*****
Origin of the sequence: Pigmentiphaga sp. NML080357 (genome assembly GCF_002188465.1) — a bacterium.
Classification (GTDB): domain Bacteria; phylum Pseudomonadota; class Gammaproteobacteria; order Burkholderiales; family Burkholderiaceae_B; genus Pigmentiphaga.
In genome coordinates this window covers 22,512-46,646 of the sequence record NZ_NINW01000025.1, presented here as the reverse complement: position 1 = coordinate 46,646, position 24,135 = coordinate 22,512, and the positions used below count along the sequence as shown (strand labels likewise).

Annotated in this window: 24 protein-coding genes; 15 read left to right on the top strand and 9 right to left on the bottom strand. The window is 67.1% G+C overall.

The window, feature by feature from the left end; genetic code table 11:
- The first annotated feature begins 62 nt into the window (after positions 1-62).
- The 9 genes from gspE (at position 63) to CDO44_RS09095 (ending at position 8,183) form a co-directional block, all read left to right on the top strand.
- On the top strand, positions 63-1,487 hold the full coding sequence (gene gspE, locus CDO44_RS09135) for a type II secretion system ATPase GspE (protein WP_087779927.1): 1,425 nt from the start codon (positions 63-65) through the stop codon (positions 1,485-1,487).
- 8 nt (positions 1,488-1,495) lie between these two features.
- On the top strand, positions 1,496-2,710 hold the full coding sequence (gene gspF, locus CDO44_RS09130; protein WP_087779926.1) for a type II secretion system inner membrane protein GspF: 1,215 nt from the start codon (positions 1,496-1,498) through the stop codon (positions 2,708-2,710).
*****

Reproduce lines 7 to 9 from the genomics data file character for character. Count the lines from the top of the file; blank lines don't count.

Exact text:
- The 9 genes from gspE (at position 63) to CDO44_RS09095 (ending at position 8,183) form a co-directional block, all read left to right on the top strand.
- On the top strand, positions 63-1,487 hold the full coding sequence (gene gspE, locus CDO44_RS09135) for a type II secretion system ATPase GspE (protein WP_087779927.1): 1,425 nt from the start codon (positions 63-65) through the stop codon (positions 1,485-1,487).
- 8 nt (positions 1,488-1,495) lie between these two features.